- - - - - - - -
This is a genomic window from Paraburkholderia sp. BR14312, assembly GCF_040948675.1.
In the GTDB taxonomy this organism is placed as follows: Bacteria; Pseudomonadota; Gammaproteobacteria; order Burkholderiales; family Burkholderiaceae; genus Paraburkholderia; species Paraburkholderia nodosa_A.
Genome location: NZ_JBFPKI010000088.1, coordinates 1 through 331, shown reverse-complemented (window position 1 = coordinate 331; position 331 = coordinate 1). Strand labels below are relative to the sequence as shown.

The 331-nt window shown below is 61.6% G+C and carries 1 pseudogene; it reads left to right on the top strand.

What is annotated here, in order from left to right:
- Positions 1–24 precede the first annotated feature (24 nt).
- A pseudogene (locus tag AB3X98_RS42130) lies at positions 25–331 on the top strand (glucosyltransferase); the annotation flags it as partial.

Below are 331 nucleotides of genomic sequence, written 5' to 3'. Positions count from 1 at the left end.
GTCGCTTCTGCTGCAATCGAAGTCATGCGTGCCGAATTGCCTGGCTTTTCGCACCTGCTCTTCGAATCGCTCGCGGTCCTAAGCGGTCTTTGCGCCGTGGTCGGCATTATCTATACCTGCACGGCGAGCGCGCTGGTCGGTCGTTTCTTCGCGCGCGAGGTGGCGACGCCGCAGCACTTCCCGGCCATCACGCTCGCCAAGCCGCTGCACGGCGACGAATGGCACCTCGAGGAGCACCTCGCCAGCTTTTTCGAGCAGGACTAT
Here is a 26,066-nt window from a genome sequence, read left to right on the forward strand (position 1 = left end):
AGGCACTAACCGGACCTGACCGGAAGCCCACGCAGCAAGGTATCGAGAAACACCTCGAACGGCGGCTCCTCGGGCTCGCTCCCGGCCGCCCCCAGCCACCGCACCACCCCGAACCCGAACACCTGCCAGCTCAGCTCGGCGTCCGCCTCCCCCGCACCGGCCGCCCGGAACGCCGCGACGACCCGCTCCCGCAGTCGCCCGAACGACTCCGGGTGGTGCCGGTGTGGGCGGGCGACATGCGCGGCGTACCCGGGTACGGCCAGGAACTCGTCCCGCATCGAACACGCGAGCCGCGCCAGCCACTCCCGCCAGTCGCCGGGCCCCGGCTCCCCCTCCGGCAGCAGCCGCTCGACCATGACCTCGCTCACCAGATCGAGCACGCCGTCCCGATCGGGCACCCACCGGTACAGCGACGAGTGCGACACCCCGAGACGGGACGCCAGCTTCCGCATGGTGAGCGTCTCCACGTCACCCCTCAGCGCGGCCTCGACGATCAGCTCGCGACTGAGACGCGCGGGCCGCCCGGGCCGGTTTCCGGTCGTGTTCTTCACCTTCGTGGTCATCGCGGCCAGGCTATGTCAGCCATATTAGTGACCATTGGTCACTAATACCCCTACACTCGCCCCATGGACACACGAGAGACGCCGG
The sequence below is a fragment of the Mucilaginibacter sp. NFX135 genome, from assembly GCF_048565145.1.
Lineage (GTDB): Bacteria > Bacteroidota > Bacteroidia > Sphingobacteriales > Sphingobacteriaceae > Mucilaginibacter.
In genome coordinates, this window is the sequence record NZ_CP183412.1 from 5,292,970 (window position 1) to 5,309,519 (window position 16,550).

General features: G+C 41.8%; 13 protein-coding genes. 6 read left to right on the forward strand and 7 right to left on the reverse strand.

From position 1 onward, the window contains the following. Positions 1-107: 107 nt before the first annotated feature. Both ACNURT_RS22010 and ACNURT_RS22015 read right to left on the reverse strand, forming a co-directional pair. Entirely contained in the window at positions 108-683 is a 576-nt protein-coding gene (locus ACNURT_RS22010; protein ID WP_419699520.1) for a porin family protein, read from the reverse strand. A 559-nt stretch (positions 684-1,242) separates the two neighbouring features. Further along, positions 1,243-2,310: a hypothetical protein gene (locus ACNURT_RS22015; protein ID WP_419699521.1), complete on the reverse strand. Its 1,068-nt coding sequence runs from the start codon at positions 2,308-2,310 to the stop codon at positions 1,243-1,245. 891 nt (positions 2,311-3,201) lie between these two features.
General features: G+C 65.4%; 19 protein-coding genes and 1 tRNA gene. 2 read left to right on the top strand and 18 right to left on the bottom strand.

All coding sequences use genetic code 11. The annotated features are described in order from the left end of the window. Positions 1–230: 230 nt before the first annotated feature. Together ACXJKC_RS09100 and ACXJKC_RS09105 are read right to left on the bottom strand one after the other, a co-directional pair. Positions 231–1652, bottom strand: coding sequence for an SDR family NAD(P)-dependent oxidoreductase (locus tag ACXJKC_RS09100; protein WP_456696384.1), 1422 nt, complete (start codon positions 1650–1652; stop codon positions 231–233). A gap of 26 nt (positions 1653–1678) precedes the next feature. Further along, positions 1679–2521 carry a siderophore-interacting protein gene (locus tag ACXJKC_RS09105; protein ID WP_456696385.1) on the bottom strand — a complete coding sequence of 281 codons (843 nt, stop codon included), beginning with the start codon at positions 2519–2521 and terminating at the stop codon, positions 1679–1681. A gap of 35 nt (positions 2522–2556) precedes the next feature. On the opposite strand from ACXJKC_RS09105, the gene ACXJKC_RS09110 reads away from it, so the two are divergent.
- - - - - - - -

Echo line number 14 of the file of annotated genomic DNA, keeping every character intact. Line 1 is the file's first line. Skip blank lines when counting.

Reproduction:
In genome coordinates, this window is the sequence record NZ_CP183412.1 from 5,292,970 (window position 1) to 5,309,519 (window position 16,550).